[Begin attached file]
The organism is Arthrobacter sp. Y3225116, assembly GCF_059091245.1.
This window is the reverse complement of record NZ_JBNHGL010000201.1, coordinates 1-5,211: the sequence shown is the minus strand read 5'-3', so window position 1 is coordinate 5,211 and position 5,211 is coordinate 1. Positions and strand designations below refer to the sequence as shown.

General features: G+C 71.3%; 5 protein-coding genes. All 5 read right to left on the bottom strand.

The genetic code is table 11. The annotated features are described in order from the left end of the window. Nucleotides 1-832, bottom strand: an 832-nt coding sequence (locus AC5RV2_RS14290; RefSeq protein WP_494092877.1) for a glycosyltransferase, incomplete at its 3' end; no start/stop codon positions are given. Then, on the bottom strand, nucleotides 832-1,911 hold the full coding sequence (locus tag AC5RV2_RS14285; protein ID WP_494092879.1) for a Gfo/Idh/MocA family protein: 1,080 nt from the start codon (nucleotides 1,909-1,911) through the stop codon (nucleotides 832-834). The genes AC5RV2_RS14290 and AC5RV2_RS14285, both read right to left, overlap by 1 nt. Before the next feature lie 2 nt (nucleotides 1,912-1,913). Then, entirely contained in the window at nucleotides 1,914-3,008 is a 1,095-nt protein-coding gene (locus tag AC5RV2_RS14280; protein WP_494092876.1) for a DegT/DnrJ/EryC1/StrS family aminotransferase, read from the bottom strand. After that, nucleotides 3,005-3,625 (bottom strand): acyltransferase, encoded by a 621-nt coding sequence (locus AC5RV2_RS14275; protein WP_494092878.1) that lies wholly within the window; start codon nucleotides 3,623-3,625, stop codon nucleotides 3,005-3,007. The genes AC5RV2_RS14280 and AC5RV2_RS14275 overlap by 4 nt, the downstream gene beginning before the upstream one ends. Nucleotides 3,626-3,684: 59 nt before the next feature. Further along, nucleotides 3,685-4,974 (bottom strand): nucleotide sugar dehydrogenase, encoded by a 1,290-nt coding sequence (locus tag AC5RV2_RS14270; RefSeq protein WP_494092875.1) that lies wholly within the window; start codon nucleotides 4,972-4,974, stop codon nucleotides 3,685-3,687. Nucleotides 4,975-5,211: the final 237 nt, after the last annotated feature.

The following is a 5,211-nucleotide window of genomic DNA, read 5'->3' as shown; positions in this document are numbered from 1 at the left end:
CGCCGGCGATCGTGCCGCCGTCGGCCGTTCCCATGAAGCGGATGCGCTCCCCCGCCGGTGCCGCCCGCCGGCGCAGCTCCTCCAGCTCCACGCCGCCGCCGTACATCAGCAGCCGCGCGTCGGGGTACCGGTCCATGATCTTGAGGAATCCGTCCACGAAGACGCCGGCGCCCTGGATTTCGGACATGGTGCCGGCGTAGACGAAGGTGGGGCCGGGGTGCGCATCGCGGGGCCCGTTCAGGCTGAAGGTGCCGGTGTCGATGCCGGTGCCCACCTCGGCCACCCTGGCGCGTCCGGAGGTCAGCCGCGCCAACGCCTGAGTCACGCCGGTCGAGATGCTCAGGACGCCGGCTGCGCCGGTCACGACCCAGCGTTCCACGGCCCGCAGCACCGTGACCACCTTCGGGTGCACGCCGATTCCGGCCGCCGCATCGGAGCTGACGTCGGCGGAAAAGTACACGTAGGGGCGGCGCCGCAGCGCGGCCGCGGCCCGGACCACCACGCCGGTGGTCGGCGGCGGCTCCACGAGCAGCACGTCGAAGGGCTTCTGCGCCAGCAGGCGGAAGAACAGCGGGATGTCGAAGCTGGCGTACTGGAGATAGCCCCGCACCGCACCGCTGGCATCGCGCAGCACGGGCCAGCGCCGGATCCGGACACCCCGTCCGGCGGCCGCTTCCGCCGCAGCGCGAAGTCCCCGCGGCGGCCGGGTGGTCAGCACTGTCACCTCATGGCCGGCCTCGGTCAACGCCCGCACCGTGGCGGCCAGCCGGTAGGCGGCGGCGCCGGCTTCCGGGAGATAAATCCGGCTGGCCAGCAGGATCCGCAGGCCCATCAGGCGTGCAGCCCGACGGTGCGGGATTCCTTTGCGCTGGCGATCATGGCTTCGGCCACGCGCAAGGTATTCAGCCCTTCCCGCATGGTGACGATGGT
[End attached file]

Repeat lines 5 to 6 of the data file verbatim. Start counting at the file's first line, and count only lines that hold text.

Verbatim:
The following is a 5,211-nucleotide window of genomic DNA, read 5'->3' as shown; positions in this document are numbered from 1 at the left end:
CGCCGGCGATCGTGCCGCCGTCGGCCGTTCCCATGAAGCGGATGCGCTCCCCCGCCGGTGCCGCCCGCCGGCGCAGCTCCTCCAGCTCCACGCCGCCGCCGTACATCAGCAGCCGCGCGTCGGGGTACCGGTCCATGATCTTGAGGAATCCGTCCACGAAGACGCCGGCGCCCTGGATTTCGGACATGGTGCCGGCGTAGACGAAGGTGGGGCCGGGGTGCGCATCGCGGGGCCCGTTCAGGCTGAAGGTGCCGGTGTCGATGCCGGTGCCCACCTCGGCCACCCTGGCGCGTCCGGAGGTCAGCCGCGCCAACGCCTGAGTCACGCCGGTCGAGATGCTCAGGACGCCGGCTGCGCCGGTCACGACCCAGCGTTCCACGGCCCGCAGCACCGTGACCACCTTCGGGTGCACGCCGATTCCGGCCGCCGCATCGGAGCTGACGTCGGCGGAAAAGTACACGTAGGGGCGGCGCCGCAGCGCGGCCGCGGCCCGGACCACCACGCCGGTGGTCGGCGGCGGCTCCACGAGCAGCACGTCGAAGGGCTTCTGCGCCAGCAGGCGGAAGAACAGCGGGATGTCGAAGCTGGCGTACTGGAGATAGCCCCGCACCGCACCGCTGGCATCGCGCAGCACGGGCCAGCGCCGGATCCGGACACCCCGTCCGGCGGCCGCTTCCGCCGCAGCGCGAAGTCCCCGCGGCGGCCGGGTGGTCAGCACTGTCACCTCATGGCCGGCCTCGGTCAACGCCCGCACCGTGGCGGCCAGCCGGTAGGCGGCGGCGCCGGCTTCCGGGAGATAAATCCGGCTGGCCAGCAGGATCCGCAGGCCCATCAGGCGTGCAGCCCGACGGTGCGGGATTCCTTTGCGCTGGCGATCATGGCTTCGGCCACGCGCAAGGTATTCAGCCCTTCCCGCATGGTGACGATGGT